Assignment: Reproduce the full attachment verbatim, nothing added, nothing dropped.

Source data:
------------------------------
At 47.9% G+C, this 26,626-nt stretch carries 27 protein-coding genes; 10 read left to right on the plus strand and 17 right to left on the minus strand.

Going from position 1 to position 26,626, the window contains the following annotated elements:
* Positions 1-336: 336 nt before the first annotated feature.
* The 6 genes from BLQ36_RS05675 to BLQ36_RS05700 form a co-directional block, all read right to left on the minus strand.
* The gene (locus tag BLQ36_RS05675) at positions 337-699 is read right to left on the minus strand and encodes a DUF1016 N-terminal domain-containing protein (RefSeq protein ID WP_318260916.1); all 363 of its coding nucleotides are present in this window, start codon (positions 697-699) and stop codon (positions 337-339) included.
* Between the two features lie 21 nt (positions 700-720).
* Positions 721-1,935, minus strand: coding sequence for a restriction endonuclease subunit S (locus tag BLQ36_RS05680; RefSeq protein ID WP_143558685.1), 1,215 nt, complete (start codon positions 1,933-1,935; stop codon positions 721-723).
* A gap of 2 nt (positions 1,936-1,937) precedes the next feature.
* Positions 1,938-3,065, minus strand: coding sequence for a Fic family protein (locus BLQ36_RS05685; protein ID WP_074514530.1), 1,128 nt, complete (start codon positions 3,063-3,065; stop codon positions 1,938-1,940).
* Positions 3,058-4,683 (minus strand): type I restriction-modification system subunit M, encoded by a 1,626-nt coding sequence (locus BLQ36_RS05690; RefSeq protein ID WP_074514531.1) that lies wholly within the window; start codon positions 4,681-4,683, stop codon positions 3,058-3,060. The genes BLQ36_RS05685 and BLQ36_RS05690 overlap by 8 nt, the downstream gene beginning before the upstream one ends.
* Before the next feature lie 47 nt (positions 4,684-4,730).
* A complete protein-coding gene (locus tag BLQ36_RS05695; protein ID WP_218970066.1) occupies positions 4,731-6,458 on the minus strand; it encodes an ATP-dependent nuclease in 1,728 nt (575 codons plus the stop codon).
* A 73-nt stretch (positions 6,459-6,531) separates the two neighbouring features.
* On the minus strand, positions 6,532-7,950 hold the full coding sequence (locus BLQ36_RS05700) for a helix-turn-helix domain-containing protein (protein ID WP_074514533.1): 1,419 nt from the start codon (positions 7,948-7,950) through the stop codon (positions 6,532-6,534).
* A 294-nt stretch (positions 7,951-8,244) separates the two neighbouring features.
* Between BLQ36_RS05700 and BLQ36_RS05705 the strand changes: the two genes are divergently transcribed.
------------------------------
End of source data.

At 47.9% G+C, this 26,626-nt stretch carries 27 protein-coding genes; 10 read left to right on the plus strand and 17 right to left on the minus strand.

Going from position 1 to position 26,626, the window contains the following annotated elements:
* Positions 1-336: 336 nt before the first annotated feature.
* The 6 genes from BLQ36_RS05675 to BLQ36_RS05700 form a co-directional block, all read right to left on the minus strand.
* The gene (locus tag BLQ36_RS05675) at positions 337-699 is read right to left on the minus strand and encodes a DUF1016 N-terminal domain-containing protein (RefSeq protein ID WP_318260916.1); all 363 of its coding nucleotides are present in this window, start codon (positions 697-699) and stop codon (positions 337-339) included.
* Between the two features lie 21 nt (positions 700-720).
* Positions 721-1,935, minus strand: coding sequence for a restriction endonuclease subunit S (locus tag BLQ36_RS05680; RefSeq protein ID WP_143558685.1), 1,215 nt, complete (start codon positions 1,933-1,935; stop codon positions 721-723).
* A gap of 2 nt (positions 1,936-1,937) precedes the next feature.
* Positions 1,938-3,065, minus strand: coding sequence for a Fic family protein (locus BLQ36_RS05685; protein ID WP_074514530.1), 1,128 nt, complete (start codon positions 3,063-3,065; stop codon positions 1,938-1,940).
* Positions 3,058-4,683 (minus strand): type I restriction-modification system subunit M, encoded by a 1,626-nt coding sequence (locus BLQ36_RS05690; RefSeq protein ID WP_074514531.1) that lies wholly within the window; start codon positions 4,681-4,683, stop codon positions 3,058-3,060. The genes BLQ36_RS05685 and BLQ36_RS05690 overlap by 8 nt, the downstream gene beginning before the upstream one ends.
* Before the next feature lie 47 nt (positions 4,684-4,730).
* A complete protein-coding gene (locus tag BLQ36_RS05695; protein ID WP_218970066.1) occupies positions 4,731-6,458 on the minus strand; it encodes an ATP-dependent nuclease in 1,728 nt (575 codons plus the stop codon).
* A 73-nt stretch (positions 6,459-6,531) separates the two neighbouring features.
* On the minus strand, positions 6,532-7,950 hold the full coding sequence (locus BLQ36_RS05700) for a helix-turn-helix domain-containing protein (protein ID WP_074514533.1): 1,419 nt from the start codon (positions 7,948-7,950) through the stop codon (positions 6,532-6,534).
* A 294-nt stretch (positions 7,951-8,244) separates the two neighbouring features.
* Between BLQ36_RS05700 and BLQ36_RS05705 the strand changes: the two genes are divergently transcribed.